While on the treadmill the other day at my local gym, a TV in the distance captivated me. I usually don’t care to watch the “devil box” (as my mother used to call it) when I am working out, so I didn’t have one of the wireless headphones that pipe in the audio from any of the TVs in sight.
What struck me were the visuals that held my attention without even being able to hear what was going on. It started with a “got milk” ad, then a Verizon cell phone spot, and then back to the local news.
Without audio, TV becomes in someways a web site on auto pilot. An array of moving images and graphics that come together to tell a story. I kept watching to see if I could put the story together without the sound. It didn’t always work, but when it did, I am sure the gods of advertainment rejoiced somewhere.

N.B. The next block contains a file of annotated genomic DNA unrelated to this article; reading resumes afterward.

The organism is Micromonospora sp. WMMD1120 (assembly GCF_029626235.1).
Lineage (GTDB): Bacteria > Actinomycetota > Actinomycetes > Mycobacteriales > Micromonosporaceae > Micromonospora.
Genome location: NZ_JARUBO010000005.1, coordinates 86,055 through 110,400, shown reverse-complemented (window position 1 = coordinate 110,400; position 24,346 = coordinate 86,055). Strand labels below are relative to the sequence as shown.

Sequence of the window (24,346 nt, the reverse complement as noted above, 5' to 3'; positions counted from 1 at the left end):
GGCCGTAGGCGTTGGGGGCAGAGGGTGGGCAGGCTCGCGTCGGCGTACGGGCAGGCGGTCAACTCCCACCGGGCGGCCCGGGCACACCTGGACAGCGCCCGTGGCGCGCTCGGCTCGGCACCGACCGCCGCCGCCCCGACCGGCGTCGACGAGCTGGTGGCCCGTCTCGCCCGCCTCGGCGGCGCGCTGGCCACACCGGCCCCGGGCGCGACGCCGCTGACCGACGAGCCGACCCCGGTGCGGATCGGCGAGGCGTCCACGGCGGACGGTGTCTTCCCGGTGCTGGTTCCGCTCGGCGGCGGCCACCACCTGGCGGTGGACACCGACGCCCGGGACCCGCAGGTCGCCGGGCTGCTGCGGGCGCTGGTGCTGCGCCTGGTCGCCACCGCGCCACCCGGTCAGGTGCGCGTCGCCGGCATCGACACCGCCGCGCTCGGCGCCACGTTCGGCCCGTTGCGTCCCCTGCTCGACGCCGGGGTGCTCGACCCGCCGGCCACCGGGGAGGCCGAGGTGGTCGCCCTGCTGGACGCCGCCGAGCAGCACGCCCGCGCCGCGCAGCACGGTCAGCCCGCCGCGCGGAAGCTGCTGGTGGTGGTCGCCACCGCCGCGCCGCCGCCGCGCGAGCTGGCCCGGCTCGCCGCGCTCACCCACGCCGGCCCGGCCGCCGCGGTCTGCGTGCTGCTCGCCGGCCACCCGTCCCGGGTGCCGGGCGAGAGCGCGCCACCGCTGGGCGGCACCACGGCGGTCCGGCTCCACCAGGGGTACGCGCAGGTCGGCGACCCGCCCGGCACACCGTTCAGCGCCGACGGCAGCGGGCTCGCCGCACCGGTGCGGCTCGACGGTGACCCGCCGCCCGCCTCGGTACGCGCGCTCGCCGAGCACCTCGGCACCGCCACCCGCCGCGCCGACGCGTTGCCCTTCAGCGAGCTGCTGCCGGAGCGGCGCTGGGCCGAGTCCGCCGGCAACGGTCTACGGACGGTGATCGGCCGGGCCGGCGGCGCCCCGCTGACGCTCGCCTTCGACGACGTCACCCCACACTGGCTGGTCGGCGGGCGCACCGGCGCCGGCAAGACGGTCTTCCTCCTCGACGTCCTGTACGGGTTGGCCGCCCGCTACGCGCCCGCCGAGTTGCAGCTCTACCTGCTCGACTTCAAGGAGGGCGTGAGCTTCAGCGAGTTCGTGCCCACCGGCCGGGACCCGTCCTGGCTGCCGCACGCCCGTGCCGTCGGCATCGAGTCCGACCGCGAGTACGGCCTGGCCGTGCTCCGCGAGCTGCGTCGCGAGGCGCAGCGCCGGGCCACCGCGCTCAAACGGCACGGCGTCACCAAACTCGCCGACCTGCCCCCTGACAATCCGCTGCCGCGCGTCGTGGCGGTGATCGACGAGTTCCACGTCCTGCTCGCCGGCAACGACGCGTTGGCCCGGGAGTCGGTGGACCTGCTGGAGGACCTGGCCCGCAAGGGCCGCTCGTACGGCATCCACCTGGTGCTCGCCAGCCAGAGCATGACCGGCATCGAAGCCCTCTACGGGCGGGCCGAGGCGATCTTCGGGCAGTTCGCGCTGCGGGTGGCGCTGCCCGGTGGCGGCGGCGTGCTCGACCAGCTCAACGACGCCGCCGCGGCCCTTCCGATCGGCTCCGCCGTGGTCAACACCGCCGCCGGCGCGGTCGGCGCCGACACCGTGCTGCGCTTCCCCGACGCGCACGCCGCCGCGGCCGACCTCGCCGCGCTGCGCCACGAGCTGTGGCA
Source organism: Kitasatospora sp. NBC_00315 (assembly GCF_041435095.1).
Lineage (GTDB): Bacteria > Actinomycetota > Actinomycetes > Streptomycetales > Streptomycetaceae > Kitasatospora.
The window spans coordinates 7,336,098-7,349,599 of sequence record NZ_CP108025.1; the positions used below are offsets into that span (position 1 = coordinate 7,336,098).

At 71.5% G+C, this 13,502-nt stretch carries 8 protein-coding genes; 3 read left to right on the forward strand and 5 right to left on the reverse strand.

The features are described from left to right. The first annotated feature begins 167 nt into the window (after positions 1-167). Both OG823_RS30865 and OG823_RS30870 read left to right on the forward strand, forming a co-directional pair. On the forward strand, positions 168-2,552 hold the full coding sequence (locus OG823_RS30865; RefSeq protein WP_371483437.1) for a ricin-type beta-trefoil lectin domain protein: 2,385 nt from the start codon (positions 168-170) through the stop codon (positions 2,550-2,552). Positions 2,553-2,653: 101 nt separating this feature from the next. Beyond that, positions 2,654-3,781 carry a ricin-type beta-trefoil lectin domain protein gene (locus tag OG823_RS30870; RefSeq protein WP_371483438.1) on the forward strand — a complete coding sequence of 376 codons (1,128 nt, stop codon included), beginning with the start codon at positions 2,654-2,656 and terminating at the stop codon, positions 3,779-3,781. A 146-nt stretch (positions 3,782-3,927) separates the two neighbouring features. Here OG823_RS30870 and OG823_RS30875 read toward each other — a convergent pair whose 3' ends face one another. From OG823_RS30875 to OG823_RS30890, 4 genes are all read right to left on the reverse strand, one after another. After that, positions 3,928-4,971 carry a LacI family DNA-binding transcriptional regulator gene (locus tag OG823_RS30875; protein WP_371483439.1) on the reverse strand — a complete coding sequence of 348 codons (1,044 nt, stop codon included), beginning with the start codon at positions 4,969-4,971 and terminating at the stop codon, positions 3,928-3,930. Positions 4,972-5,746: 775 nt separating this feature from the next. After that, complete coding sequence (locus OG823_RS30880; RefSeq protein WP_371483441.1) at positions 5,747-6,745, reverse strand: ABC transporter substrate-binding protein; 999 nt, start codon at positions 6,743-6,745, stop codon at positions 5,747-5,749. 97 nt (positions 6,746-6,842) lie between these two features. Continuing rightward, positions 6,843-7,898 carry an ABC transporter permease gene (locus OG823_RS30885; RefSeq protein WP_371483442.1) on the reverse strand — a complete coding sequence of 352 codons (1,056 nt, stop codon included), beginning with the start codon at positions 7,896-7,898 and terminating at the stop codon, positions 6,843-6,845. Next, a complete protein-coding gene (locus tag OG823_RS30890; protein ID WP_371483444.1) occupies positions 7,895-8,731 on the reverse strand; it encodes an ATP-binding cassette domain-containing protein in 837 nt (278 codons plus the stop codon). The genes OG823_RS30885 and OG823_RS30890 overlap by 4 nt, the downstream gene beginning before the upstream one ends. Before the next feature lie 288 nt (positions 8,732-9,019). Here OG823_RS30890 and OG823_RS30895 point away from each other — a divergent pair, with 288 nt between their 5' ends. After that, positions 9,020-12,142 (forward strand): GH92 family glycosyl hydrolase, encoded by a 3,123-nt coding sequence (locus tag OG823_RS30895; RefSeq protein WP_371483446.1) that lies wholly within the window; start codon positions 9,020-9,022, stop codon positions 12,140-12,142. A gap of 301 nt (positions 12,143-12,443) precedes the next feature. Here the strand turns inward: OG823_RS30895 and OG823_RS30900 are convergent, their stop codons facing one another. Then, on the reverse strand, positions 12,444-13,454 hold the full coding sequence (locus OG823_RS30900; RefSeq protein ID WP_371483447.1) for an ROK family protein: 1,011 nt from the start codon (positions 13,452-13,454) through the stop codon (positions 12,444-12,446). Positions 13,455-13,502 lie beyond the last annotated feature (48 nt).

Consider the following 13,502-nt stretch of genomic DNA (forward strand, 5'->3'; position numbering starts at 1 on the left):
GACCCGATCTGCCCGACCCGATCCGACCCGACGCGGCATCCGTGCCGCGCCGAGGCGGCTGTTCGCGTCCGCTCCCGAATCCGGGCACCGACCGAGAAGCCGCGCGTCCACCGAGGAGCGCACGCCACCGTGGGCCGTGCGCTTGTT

When you communicate, does your story make sense without all the senses? Try watching a video of your service without sound. What does the body language of the worship team and pastor say? What do the sermon illustrations look like? In other words, when a sense becomes paralyzed, overwhelmed, or incapacitated, will the other senses compensate or collaborate?
Lest my fascination and sincere curiosity with the psychological and physiological realms of possibility continue, I concede that I am in territory I do not know. Regardless, something intrigues me about how our senses perceive communication and translate that into the story we are intended to comprehend.